Module Catalogue 2020/21

CEG8414 : Electromobility and Low Carbon Vehicles (Inactive)

  • Inactive for Year: 2020/21
  • Module Leader(s): Dr Paul Goodman
  • Lecturer: Dr Neal Wade, Professor Phil Blythe, Dr Simon Lambert
  • Owning School: Engineering
  • Teaching Location: Newcastle City Campus
Semester 1 Credit Value: 10
ECTS Credits: 5.0
Pre Requisites
Pre Requisite Comment

CEG8422 recommended

Co Requisites
Co Requisite Comment



This module will provide an understanding of the policy background and principles behind the concept of intelligent mobility. Participants will gain an understanding of the latest changes in research, legislation and technology that can be deployed. It complements the core ITS module by explaining the political and policy landscape that influence the uptake of different ITS technologies. It will achieve this through lectures (including guest lectures by experts in the field), practical sessions, and visits.
The aim of the module is to provide an understanding of the main transport challenges and their interdependencies. Lectures will explore how ITS can be used to address challenges such as
•       supporting the economy with reliable and efficient transport
•       minimising environmental impact and energy consumption
•       sustaining and extending accessibility.
Students will be exposed to the latest research into ITS technologies and their implementation including their use to promote the uptake of electric vehicles, and accessibility. The lectures will also discuss how all those technologies can be brought together in future smart cities.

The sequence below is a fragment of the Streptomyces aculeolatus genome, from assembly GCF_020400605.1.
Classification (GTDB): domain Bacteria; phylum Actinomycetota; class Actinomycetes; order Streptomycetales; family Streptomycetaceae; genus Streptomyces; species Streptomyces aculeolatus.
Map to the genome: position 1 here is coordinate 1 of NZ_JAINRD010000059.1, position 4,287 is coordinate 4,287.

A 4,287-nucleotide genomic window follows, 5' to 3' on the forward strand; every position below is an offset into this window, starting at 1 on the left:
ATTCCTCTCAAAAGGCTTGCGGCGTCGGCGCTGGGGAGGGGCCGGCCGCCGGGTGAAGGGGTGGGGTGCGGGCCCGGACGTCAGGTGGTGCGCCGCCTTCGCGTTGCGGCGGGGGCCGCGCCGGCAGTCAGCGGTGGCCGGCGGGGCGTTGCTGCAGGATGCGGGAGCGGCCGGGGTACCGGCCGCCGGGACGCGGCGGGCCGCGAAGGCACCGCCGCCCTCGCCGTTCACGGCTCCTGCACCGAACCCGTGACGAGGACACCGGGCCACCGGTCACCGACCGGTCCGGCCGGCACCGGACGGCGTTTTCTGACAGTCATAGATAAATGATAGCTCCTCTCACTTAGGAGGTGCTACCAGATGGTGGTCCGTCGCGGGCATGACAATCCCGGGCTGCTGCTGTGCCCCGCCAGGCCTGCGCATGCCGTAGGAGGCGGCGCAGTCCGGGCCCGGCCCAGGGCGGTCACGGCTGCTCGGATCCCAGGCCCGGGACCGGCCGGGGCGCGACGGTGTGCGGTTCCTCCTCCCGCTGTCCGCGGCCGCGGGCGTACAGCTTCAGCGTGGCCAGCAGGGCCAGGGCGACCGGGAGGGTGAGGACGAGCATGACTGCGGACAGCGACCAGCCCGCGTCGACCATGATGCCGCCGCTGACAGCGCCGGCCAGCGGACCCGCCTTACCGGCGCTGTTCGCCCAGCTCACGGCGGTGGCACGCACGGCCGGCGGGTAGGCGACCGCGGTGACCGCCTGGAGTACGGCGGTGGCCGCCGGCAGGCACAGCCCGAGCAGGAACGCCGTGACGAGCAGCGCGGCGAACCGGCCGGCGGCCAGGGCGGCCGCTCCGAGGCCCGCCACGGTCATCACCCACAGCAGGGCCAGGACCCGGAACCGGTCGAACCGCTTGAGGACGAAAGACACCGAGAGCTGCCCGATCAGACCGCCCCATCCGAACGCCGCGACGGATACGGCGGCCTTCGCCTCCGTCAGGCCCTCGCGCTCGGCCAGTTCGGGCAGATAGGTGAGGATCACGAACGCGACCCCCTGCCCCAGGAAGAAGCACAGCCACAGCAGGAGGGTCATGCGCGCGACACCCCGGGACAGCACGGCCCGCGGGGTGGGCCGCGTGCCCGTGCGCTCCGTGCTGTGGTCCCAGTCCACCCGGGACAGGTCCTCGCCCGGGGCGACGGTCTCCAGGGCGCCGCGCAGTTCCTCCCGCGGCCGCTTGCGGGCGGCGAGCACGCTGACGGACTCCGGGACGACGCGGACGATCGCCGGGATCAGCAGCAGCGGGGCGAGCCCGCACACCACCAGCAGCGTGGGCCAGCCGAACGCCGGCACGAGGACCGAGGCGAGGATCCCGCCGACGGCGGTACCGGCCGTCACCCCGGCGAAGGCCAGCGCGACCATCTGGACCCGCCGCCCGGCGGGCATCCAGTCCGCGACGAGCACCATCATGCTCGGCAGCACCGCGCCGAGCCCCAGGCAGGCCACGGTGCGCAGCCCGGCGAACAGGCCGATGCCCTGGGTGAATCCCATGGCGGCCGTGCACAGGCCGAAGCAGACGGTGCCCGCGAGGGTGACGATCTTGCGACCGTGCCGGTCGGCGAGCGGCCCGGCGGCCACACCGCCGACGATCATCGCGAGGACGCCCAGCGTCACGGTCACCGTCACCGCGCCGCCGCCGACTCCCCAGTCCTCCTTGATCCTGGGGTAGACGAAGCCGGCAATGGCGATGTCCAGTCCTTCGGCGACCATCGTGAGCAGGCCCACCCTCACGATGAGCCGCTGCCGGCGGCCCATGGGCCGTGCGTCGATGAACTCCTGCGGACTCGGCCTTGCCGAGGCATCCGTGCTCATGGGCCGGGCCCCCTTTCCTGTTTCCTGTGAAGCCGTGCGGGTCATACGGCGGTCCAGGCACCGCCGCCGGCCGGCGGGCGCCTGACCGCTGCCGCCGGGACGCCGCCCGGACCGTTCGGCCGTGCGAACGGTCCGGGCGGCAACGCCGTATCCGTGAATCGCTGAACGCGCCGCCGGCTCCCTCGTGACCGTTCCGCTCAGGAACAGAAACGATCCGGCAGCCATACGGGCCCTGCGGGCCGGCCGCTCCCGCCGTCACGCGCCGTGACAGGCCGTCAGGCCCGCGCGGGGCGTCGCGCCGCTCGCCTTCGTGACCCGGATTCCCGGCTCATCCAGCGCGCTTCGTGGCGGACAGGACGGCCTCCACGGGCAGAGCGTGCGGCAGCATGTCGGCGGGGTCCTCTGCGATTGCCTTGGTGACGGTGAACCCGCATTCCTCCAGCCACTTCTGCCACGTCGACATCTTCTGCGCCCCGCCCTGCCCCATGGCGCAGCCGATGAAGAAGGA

Outline Of Syllabus

•       Policy - Main challenges and interdependencies: Overview of how transport policy is made and scrutinised, who the key stakeholders are at international, national, regional and local level and what the big policy issues are in transport. Lectures will discuss whether policies can lead to unintended consequences or rebound effects. Students will be introduced to a systematic approach and given pointers towards strategic policy setting.
•       Standards and interoperability: Students will be introduced to standards, how they are set and the national and international bodies that are involved in setting those standards. Case studies on electric vehicle charging infrastructure will explain how important interoperability is and how it can be achieved.
•       Electric Vehicle – The issues of global warming and depletion of fossil fuel have paved opportunities to electric vehicle (EV). Lectures will discuss the environmental impact of an EV, fuel economy of an EV calculated and the future EV holds.
•       Cost benefits - Doing more for less: Lectures will provide an overview of how much is spent on transport and how the transport sector can provide more capacity in times of economic downturn. This topical aspect of ITS will focus on the challenges of developing a coherent business case for ITS systems as a whole (rather than individual ITS components) in the current economic climate.